The diagnostic significance of enzyme linked immuno-sorbent assay for herpes simplex, varicella zoster and cytomegalovirus retinitis.Indian J Ophthalmol. 2003 Mar; 51(1):71-5.IJ
To evaluate the diagnostic usefulness of enzyme linked immuno-sorbent assay (ELISA) in single serum samples to associate herpes simplex virus (HSV), varicella zoster virus (VZV) or cytomegalovirus (CMV) with viral retinitis as against polymerase chain reaction (PCR) on intraocular specimens. It was also designed to study the seroprevalence in normal healthy individuals, and the genomic prevalence of HSV, VZV and CMV in patients without an active viral inflammatory process.
PCR for the detection of HSV, VZV and CMV genomes was done on 33 and 90 intraocular fluids from viral retinal patients and non-viral controls respectively. ELISA was done on 30 and 100 serum samples from viral retinitis patients and normal healthy controls respectively.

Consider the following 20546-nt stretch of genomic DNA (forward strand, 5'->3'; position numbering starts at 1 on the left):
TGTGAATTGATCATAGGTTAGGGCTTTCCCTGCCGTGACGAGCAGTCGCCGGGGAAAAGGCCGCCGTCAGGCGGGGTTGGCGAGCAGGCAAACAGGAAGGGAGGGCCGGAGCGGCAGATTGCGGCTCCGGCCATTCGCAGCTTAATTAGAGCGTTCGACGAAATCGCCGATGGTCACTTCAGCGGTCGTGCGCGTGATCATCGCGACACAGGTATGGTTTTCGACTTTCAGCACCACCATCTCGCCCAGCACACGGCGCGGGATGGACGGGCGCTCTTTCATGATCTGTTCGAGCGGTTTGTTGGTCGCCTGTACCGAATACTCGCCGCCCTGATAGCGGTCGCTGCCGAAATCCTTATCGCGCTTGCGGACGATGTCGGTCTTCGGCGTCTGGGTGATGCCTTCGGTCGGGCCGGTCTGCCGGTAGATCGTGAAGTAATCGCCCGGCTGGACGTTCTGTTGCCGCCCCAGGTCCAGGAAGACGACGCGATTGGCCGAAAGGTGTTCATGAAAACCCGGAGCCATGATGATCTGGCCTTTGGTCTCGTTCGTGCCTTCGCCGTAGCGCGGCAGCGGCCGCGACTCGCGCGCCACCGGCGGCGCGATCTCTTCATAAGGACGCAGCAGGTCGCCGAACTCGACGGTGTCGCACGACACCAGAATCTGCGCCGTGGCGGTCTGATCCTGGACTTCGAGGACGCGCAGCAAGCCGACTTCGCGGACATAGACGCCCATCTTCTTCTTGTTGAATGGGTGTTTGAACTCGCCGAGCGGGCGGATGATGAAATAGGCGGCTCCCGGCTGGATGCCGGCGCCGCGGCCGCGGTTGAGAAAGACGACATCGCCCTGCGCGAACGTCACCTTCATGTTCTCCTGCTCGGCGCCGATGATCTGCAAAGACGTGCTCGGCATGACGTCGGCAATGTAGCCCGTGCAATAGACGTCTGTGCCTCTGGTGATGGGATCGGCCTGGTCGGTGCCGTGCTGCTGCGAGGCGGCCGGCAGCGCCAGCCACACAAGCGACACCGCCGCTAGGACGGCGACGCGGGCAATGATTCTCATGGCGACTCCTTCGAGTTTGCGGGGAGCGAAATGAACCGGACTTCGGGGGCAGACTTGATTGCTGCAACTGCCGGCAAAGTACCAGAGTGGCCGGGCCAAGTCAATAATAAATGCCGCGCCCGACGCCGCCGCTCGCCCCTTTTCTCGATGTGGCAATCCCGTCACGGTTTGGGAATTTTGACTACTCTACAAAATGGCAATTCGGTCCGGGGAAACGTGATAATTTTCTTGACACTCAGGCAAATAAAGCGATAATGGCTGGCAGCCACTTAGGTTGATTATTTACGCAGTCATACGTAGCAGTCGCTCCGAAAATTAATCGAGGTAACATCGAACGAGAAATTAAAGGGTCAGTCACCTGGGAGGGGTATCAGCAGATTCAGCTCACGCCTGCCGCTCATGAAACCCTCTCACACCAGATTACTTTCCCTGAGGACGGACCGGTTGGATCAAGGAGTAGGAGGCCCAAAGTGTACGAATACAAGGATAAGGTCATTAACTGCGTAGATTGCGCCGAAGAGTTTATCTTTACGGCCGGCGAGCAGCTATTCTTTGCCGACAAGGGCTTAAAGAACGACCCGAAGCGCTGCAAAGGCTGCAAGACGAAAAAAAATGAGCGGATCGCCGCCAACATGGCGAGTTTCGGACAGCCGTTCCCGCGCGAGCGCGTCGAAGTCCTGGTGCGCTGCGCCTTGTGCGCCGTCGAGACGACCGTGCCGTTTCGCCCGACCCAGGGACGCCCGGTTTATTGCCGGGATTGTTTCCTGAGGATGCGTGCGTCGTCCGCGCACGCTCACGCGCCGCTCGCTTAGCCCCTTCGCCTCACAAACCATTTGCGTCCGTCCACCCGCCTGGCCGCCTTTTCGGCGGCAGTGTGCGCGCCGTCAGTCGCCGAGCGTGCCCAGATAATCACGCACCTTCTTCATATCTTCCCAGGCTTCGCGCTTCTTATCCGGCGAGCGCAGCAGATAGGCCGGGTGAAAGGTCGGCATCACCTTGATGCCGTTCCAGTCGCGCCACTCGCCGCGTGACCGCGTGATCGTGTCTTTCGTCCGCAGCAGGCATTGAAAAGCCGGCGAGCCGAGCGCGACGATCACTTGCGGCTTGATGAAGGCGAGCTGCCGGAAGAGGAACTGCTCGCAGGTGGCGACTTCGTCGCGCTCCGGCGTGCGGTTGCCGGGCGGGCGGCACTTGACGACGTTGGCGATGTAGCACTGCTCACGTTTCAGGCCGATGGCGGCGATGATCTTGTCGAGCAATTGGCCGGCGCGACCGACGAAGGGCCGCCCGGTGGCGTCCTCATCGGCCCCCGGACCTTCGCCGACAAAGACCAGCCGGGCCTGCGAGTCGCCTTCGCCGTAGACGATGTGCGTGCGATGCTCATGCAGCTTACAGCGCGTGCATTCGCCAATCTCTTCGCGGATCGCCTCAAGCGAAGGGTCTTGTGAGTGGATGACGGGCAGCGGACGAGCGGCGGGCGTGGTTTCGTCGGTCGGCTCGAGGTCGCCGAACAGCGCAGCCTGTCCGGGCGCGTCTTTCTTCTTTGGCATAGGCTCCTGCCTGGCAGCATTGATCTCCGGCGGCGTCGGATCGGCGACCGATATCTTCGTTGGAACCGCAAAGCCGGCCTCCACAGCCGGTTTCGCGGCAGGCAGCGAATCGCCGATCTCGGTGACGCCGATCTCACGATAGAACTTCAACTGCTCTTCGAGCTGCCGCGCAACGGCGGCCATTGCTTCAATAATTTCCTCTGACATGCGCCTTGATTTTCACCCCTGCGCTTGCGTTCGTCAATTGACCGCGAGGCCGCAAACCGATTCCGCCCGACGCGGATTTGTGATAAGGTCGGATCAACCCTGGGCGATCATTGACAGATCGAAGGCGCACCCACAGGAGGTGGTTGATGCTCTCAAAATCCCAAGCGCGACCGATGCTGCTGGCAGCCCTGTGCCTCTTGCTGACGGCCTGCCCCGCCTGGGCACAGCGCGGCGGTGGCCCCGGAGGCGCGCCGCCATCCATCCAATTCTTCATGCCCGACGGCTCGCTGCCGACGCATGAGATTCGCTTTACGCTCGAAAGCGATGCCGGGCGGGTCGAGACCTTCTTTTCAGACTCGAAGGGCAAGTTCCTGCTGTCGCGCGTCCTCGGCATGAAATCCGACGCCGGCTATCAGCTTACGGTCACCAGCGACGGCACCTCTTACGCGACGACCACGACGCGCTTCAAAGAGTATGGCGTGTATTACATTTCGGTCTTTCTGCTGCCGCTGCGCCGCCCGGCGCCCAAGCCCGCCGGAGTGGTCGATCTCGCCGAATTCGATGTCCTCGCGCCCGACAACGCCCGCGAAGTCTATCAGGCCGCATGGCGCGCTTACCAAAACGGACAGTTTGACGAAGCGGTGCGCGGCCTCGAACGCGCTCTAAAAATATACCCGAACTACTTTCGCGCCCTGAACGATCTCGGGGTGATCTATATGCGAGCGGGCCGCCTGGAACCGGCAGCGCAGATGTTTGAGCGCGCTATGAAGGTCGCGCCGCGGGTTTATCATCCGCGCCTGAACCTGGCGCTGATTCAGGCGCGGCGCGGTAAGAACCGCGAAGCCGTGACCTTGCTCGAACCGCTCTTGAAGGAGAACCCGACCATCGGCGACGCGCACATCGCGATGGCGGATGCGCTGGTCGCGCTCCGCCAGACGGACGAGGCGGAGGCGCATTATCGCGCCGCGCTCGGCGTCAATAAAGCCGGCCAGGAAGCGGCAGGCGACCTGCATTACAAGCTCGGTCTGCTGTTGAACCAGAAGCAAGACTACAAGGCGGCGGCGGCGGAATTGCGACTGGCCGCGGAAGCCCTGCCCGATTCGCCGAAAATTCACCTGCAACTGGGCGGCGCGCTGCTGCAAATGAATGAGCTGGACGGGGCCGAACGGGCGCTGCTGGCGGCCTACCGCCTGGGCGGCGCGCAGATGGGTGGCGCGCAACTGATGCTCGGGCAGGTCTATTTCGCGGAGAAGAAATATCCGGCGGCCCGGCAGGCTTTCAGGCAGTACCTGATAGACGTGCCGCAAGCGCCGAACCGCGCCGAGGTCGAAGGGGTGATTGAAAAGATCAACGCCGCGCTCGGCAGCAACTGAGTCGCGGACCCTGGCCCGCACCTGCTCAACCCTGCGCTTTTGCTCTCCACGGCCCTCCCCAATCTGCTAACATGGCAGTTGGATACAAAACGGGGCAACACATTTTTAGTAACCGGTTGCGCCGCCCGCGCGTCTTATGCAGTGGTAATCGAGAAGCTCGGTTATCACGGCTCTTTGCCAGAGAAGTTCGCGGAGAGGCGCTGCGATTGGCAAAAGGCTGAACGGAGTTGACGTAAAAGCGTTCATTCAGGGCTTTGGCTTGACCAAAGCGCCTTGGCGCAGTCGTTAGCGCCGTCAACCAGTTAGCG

PCR did not detect HSV, VZV and CMV genomes except one, in which VZV-DNA was detected. ELISA showed prevalence rates of 28%, 83% and 90% for antibodies against HSV, VZV and CMV respectively in the normal population. In the 30 viral retinitis patients, PCR detected HSV-DNA in 2 (6.7%), VZV-DNA in 7 (23.3%) and CMV-DNA in 6 (20.0%) patients, while ELISA detected antibodies against HSV, VZV and CMV in 13 (43.3%), 24 (80.0%) and 23 (76.7%) patients respectively. ELISA was of value in indirect diagnosis only in 6 (20.0%) as compared to 15 (50.0%) of 30 patients by PCR, this difference was statistically significant (McNemar test, P value = 0.005).
Serology by ELISA is no longer a useful diagnostic tool to associate HSV, VZV and CMV viruses with viral retinitis.